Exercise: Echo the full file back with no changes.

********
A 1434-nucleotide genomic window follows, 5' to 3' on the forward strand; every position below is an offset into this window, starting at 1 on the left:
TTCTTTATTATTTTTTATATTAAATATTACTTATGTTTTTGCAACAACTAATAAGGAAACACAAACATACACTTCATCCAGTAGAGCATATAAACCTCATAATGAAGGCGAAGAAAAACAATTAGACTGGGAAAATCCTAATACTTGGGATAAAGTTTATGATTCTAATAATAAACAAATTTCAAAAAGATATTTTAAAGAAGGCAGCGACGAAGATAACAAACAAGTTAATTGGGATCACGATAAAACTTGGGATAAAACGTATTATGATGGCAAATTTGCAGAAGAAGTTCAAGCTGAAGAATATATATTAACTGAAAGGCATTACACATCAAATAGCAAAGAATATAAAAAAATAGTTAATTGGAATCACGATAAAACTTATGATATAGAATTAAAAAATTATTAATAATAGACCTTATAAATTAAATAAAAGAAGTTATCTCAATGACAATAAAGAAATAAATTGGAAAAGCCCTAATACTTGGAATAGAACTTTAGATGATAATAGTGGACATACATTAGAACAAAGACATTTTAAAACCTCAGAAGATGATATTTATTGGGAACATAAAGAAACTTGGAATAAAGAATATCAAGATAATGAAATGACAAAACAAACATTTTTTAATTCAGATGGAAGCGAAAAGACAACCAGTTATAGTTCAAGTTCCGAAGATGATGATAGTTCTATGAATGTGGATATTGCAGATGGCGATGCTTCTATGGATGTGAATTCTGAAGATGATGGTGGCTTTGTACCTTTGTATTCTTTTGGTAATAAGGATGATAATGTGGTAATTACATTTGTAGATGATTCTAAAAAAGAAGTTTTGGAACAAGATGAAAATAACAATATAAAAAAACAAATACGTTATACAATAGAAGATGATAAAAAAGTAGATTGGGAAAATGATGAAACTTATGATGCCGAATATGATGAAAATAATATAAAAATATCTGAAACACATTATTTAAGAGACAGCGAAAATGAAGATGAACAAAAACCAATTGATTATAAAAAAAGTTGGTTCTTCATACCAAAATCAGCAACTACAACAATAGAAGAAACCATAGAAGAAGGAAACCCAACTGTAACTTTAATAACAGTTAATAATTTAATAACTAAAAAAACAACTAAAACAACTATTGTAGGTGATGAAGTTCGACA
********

A 1434-nucleotide genomic window follows, 5' to 3' on the forward strand; every position below is an offset into this window, starting at 1 on the left:
TTCTTTATTATTTTTTATATTAAATATTACTTATGTTTTTGCAACAACTAATAAGGAAACACAAACATACACTTCATCCAGTAGAGCATATAAACCTCATAATGAAGGCGAAGAAAAACAATTAGACTGGGAAAATCCTAATACTTGGGATAAAGTTTATGATTCTAATAATAAACAAATTTCAAAAAGATATTTTAAAGAAGGCAGCGACGAAGATAACAAACAAGTTAATTGGGATCACGATAAAACTTGGGATAAAACGTATTATGATGGCAAATTTGCAGAAGAAGTTCAAGCTGAAGAATATATATTAACTGAAAGGCATTACACATCAAATAGCAAAGAATATAAAAAAATAGTTAATTGGAATCACGATAAAACTTATGATATAGAATTAAAAAATTATTAATAATAGACCTTATAAATTAAATAAAAGAAGTTATCTCAATGACAATAAAGAAATAAATTGGAAAAGCCCTAATACTTGGAATAGAACTTTAGATGATAATAGTGGACATACATTAGAACAAAGACATTTTAAAACCTCAGAAGATGATATTTATTGGGAACATAAAGAAACTTGGAATAAAGAATATCAAGATAATGAAATGACAAAACAAACATTTTTTAATTCAGATGGAAGCGAAAAGACAACCAGTTATAGTTCAAGTTCCGAAGATGATGATAGTTCTATGAATGTGGATATTGCAGATGGCGATGCTTCTATGGATGTGAATTCTGAAGATGATGGTGGCTTTGTACCTTTGTATTCTTTTGGTAATAAGGATGATAATGTGGTAATTACATTTGTAGATGATTCTAAAAAAGAAGTTTTGGAACAAGATGAAAATAACAATATAAAAAAACAAATACGTTATACAATAGAAGATGATAAAAAAGTAGATTGGGAAAATGATGAAACTTATGATGCCGAATATGATGAAAATAATATAAAAATATCTGAAACACATTATTTAAGAGACAGCGAAAATGAAGATGAACAAAAACCAATTGATTATAAAAAAAGTTGGTTCTTCATACCAAAATCAGCAACTACAACAATAGAAGAAACCATAGAAGAAGGAAACCCAACTGTAACTTTAATAACAGTTAATAATTTAATAACTAAAAAAACAACTAAAACAACTATTGTAGGTGATGAAGTTCGACA